Jason DeFillippo: [00:16:18] This is Feedback Friday. We'll be right back after this.
Jordan Harbinger: [00:16:21] This episode is sponsored in part by HostGator.
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Jordan Harbinger: [00:17:41] This episode is sponsored by Better Help. Is there something that interferes with your happiness or is it preventing you from achieving your goals? Well, counseling, you've heard us talk a lot, a lot on the show about therapy and counseling. Better Help is online counseling and they offer licensed professional counselors who are specialized in certain issues like depression, stress, anxiety, relationships, self-esteem, and more of course. You can connect with your professional counselor. It's all online. It's all safe. It's all confidential. It's really convenient obviously you don't have to go somewhere and park and sit in the waiting room and all this stuff. Go get that help at your own time, at your own pace. They've got secure or phone video sessions, there's chat, there are texts. And, of course, if you don't like your counselor, you can just next it and get a new one. No additional charge on that. And we've got a truly affordable option for our listeners. Get 10 percent off your first month with the discount code JORDAN, betterhelp.com/jordan. Fill out a little questionnaire, get your needs met, and get a counselor you love. Betterhelp.com/jordan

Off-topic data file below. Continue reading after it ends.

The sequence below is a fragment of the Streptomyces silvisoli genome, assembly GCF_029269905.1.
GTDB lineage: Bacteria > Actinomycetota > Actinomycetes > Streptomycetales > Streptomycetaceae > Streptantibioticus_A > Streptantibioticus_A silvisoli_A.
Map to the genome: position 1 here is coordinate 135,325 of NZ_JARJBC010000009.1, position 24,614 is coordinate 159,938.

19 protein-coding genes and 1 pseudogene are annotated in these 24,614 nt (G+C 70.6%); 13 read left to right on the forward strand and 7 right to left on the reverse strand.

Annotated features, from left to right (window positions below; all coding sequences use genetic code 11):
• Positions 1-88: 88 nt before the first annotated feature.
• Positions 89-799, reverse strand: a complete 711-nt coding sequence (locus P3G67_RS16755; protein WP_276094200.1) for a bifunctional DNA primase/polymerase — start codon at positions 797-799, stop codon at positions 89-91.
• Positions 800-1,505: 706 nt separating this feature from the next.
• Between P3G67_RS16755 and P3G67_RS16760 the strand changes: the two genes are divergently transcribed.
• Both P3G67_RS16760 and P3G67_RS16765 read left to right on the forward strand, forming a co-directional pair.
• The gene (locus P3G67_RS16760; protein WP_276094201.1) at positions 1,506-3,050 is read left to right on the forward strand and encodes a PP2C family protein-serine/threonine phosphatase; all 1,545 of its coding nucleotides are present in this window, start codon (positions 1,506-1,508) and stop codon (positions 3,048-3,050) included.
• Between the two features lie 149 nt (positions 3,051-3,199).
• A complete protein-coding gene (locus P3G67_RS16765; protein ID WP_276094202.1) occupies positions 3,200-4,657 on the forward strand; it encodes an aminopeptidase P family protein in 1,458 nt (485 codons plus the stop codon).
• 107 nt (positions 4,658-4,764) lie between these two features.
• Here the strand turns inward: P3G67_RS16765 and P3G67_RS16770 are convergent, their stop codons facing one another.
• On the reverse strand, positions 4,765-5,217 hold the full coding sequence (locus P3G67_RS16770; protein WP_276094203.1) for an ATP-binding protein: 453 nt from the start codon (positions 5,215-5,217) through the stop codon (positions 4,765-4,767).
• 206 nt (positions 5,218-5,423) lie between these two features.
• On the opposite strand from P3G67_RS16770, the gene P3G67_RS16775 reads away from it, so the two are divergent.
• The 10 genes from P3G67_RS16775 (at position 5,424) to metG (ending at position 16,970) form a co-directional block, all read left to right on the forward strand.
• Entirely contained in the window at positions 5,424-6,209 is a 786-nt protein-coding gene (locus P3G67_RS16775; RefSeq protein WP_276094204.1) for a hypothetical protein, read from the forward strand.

Jason DeFillippo: [00:18:41] Thanks for listening and supporting the show. To learn more about our sponsors and get links to all the great discounts you just heard, visit jordanharbinger.com/deals. And if you'd be so kind, please drop us a nice rating and review on iTunes or your podcast player of choice. It really helps us out and helps build the show family. If you want some tips on how to do that, just go on over to jordanharbinger.com/subscribe. Now let's hear some more of your questions here on Feedback Friday.
Jordan Harbinger: [00:19:05] All right, next.